Federal Circuit affirms PTAB IPR decision finding Arch/Dana-Farber’s “method of improving chemotherapeutic intervention” claims invalid for obviousness

Arch Dev. Corp., Dana-Farber Cancer Inst., Inc. v. OSI Pharm., LLC and Genentech, LLC

Docket 2018-1485 (IPR2016-01034)
May 9, 2019

Brief summary: PTAB IPR final written decision finding Arch’s claims invalid for obviousness affirmed.

Summary: The PTAB (“Board”) granted OSI’s IPR Petition and issued a final written decision (FWD) finding Arch’s claims 1-3, 5, and 6 of US 7,838,512 B1 (expired as of April 8, 2015) directed to a “method of improving chemotherapeutic intervention” using “a chemotherapeutic DNA damaging agent” (“chemotherapeutic” being added by Certificate of Correction, see FN10 of FWD) and a “therapeutically effective amount of a low molecular weight tyrosine kinase inhibitor” invalid for obviousness on two different combinations of references. The FC panel affirmed the Board’s FWD without opinion. In the FWD, the Board construed “therapeutically effective amount” as “an amount that would be sufficient to have a desired therapeutic effect” (expired patent reviewed under Phillips (FC 2005), ordinary and customary meaning in light of the claim language, specification and prosecution history) (“[W]e are not convinced that the inventors’ express definition of ‘therapeutically effective amount’ applies to the tyrosine kinase inhibitor…as opposed to the combination of inhibitor and DNA damaging agent”). The Parties disagreed as to whether “the terms ‘enhanc[ing] cell death’ and ‘enhancing apoptosis’ encompass inducing an otherwise immortal cancer cell to differentiate and, eventually, die”, and the Board found that it does based on the ‘512 specification and prosecution history which, “read in the context of the Specification”, “makes clear that inducing differentiation is not the same a cell killing” (Retractable, FC 2011 (“we strive to capture the scope of the actual invention, rather than…allow the claim language to become divorced from what the specification conveys is the invention”)). The Parties agreed “that the preamble of each challenged claim, as well as the ‘thereby’ clause of claims 1-3…are non-limiting.” On obviousness, the Board first found that claims 1-3 and 5 were not shown by a preponderance of the evidence to be invalid for obviousness in view of the first combination of references (e.g., “On balance, we are not convinced that Petitioner has shown, by a preponderance of the evidence, that Honna teaches or suggests cell death or apoptosis as opposed to antiproliferative activity and differentiation.”) But the Board found claim 6, which “recites that the” drugs “act in combination to alter the cell’s response to the [DNA damaging] agent”, invalid in view of that combination and the Board’s construction of “therapeutically effective amount”. The Board also found claims 1-3, 5 and 6 were shown by a preponderance of the evidence to be invalid for obviousness based on the second combination of references (e.g., “a strong indication for combining both drugs”, expert testimony, claims do not “specify that ‘tyrosine kinase inhibition itself causes any particular effect’”, “Patent Owner’s unsupported assertion” (Meitzner, CCPA 1977)).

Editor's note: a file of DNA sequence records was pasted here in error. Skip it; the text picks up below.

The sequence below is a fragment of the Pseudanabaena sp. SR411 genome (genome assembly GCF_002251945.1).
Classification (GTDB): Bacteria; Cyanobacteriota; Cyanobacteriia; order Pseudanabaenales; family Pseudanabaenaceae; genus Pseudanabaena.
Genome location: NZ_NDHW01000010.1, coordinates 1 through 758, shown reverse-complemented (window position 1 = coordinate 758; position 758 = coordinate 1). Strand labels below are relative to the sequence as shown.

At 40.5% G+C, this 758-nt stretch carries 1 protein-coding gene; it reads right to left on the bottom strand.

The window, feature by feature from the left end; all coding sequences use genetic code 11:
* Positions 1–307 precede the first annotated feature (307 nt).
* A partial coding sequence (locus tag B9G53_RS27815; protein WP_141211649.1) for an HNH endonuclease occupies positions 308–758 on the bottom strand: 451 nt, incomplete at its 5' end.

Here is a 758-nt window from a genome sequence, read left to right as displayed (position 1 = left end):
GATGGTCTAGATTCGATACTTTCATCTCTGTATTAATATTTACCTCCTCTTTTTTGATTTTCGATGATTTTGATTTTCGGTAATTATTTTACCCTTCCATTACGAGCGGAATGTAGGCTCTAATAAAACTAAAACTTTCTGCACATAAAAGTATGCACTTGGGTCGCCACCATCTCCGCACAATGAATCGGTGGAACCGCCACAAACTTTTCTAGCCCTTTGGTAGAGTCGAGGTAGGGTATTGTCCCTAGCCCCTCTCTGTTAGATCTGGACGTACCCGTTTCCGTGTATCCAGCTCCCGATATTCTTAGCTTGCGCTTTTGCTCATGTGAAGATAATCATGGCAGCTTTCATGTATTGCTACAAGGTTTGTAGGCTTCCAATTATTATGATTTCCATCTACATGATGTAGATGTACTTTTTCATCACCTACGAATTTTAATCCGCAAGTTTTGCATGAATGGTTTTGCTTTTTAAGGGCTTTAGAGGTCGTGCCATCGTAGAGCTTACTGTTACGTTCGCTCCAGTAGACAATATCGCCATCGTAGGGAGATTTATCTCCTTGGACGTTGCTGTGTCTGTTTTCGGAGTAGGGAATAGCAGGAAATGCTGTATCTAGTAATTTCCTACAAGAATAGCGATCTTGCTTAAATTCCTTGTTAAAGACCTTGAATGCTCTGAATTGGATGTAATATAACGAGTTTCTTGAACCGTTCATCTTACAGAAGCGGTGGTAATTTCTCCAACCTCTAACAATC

This entry was posted in Inter Parties Review (IPR), IPR, Obviousness. Bookmark the permalink.

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